After our jaunt around the north coast of the island, we stopped for dinner in Lihue at a small hole-in-the-wall place that my parents stumbled upon their first night on the island when they stayed in a hotel nearby. The restaurant is called Barbecue Inn, an institution opened by Masaichi and Hanayo Sasaki in 1940.
The storefront is located on Kress Street, a small alley named after what used to be a popular department store in town.
Specializing in affordable family cuisine, Barbecue Inn serves American and Japanese food and everything – everything, they emphasize – is made from scratch. The interior is clean but definitely a bit of a time warp. Service is very friendly, though.
Tasty homemade bread
Teriyaki beef kabob with tempura. My mother had this and it was tasty, although the sauce was a bit heavy.
Panko crusted mahimahi served with tartar sauce. My father had this and while it was tasty, the breading obscured the fish inside.
My dinner, kalua pork and cabbage. Kalua pork is traditionally cooked in an underground pit but these days refers generally to slow-cooked pork. Really tasty with a smoky smell. The only drawback was that there was a lot of the same (albeit tasty) flavor on the dish. It would have benefitted from a smaller portion and something (maybe Japanese style pickles?) to contrast with the flavor.
The stand-out of the menu was Tawn’s order, mahimahi encrusted in a combination of macadamia nuts, panko crumbs, and sesame seeds, topped with coconut cream and spinach sauce. This was amazing.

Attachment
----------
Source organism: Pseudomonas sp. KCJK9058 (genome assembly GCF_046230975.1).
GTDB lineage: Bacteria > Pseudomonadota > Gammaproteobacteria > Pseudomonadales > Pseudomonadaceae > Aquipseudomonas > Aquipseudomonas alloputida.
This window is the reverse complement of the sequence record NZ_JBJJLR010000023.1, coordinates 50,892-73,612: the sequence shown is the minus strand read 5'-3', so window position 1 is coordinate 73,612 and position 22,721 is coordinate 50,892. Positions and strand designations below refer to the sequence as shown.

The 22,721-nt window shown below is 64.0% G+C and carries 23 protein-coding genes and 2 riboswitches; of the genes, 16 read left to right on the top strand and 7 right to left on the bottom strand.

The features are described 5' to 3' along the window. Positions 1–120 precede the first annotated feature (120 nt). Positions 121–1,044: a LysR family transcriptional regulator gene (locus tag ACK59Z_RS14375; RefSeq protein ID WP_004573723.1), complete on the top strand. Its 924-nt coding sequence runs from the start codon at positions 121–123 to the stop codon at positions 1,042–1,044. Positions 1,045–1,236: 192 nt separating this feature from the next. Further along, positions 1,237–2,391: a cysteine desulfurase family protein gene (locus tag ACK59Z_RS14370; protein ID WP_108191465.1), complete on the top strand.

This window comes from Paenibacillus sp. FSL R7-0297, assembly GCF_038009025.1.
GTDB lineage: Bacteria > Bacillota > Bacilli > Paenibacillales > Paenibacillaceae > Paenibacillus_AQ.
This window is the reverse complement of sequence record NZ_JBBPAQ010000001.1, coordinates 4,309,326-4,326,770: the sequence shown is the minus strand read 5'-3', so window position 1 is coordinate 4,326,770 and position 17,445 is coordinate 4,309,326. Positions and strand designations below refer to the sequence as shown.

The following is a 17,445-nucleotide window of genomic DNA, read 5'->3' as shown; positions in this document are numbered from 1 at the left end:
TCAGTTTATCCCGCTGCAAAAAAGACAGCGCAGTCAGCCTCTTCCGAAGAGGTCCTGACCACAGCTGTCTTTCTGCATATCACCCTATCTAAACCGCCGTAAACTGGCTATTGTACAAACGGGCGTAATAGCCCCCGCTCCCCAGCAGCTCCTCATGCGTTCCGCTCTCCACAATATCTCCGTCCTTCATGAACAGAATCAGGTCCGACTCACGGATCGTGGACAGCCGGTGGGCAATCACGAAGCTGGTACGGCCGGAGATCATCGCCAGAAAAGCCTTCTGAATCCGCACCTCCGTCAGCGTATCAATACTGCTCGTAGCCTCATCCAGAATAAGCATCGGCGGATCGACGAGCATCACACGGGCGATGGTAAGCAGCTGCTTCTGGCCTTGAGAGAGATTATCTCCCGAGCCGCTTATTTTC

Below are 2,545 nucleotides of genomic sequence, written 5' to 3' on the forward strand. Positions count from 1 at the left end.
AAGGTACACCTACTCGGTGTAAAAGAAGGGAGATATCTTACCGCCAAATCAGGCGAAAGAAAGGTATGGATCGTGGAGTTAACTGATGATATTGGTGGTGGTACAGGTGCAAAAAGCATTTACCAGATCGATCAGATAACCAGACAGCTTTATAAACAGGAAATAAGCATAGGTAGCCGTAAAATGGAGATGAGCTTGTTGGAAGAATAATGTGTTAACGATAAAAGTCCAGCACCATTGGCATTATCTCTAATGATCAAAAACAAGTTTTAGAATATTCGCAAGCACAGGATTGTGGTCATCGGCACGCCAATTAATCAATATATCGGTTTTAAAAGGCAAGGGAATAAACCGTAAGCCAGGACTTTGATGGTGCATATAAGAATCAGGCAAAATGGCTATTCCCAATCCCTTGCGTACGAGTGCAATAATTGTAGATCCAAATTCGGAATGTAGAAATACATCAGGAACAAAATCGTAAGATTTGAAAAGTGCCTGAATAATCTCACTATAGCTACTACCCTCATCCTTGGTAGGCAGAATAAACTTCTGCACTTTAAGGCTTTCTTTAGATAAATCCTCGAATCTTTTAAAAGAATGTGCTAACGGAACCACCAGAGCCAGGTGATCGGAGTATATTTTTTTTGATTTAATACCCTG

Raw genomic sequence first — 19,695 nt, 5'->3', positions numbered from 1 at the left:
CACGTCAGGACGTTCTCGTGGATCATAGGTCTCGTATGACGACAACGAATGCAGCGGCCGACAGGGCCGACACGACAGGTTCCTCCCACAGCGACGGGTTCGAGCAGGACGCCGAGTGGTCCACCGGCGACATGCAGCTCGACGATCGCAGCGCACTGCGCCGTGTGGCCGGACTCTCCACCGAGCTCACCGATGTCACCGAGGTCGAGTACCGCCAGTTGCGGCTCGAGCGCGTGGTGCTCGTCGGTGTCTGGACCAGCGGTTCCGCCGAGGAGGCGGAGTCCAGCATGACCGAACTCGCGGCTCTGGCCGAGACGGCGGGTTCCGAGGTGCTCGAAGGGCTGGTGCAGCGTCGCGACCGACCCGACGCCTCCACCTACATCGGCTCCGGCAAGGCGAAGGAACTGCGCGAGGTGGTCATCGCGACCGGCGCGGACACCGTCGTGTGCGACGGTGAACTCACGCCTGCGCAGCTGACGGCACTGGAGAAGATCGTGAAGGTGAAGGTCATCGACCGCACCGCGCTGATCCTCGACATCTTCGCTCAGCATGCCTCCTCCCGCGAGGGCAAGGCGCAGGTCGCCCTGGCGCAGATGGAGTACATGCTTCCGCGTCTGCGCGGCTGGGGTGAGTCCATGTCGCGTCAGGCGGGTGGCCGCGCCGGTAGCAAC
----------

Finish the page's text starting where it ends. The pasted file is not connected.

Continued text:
The real treat, though, was the macadamia nut cream pie. I’ve made two attempts at making this pie and have encountered some problems. So you can imagine how excited I was to find it here, perfectly fluffy and flavorful. While they wouldn’t release the recipe, they did answer my question about what thickener they use: a combination of cornstarch and gelatine, which helps explain the chiffon-like texture.
I have to admit, though, that now that I’ve finally encountered that long-lost taste memory again, I feel less need to try and recreate it. In short, the pie was very good but I realize that in my memory, I had built up how wonderful macadamia nut cream pie is, to a level that can never be achieved in real life. Maybe.
After dinner we drove around the corner to see this small local motel my parents had stayed at their first night on the island. It is well-maintained but is definitely straight out of the 50s or 60s!